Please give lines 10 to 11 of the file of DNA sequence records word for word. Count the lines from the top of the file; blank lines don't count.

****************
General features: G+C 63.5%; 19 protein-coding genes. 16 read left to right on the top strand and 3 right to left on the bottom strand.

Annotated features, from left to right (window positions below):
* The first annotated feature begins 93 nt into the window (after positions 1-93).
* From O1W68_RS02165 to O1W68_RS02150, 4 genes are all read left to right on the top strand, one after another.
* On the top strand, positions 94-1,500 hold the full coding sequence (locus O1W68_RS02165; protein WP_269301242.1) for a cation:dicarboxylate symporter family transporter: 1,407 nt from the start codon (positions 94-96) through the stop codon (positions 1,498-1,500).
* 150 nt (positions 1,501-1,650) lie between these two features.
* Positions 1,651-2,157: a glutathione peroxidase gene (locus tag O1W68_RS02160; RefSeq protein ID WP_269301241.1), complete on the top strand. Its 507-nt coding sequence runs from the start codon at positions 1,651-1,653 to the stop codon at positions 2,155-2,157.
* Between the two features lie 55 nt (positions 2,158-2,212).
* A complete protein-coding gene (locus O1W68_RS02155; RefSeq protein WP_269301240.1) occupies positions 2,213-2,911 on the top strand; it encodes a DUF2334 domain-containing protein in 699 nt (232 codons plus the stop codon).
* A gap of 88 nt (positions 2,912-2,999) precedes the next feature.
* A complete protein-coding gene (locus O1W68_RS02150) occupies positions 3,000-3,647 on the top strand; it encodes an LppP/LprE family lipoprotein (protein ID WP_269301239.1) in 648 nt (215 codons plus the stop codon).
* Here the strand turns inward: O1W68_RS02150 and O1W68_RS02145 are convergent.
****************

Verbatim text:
* A gap of 88 nt (positions 2,912-2,999) precedes the next feature.
* A complete protein-coding gene (locus O1W68_RS02150) occupies positions 3,000-3,647 on the top strand; it encodes an LppP/LprE family lipoprotein (protein ID WP_269301239.1) in 648 nt (215 codons plus the stop codon).